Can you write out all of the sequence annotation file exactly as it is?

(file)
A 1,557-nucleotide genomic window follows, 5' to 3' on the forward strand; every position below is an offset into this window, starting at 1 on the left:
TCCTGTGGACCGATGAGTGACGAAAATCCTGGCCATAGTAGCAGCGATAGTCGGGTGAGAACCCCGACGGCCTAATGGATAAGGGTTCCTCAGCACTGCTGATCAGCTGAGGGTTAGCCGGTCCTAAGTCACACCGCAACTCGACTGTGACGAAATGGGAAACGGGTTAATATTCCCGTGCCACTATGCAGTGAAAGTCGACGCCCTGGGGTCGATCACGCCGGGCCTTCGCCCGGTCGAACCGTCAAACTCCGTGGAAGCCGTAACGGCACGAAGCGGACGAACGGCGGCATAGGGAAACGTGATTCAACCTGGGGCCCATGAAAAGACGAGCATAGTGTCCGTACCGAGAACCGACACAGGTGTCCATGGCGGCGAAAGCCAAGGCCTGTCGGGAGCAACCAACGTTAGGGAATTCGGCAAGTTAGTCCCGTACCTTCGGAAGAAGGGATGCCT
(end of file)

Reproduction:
A 1,557-nucleotide genomic window follows, 5' to 3' on the forward strand; every position below is an offset into this window, starting at 1 on the left:
TCCTGTGGACCGATGAGTGACGAAAATCCTGGCCATAGTAGCAGCGATAGTCGGGTGAGAACCCCGACGGCCTAATGGATAAGGGTTCCTCAGCACTGCTGATCAGCTGAGGGTTAGCCGGTCCTAAGTCACACCGCAACTCGACTGTGACGAAATGGGAAACGGGTTAATATTCCCGTGCCACTATGCAGTGAAAGTCGACGCCCTGGGGTCGATCACGCCGGGCCTTCGCCCGGTCGAACCGTCAAACTCCGTGGAAGCCGTAACGGCACGAAGCGGACGAACGGCGGCATAGGGAAACGTGATTCAACCTGGGGCCCATGAAAAGACGAGCATAGTGTCCGTACCGAGAACCGACACAGGTGTCCATGGCGGCGAAAGCCAAGGCCTGTCGGGAGCAACCAACGTTAGGGAATTCGGCAAGTTAGTCCCGTACCTTCGGAAGAAGGGATGCCT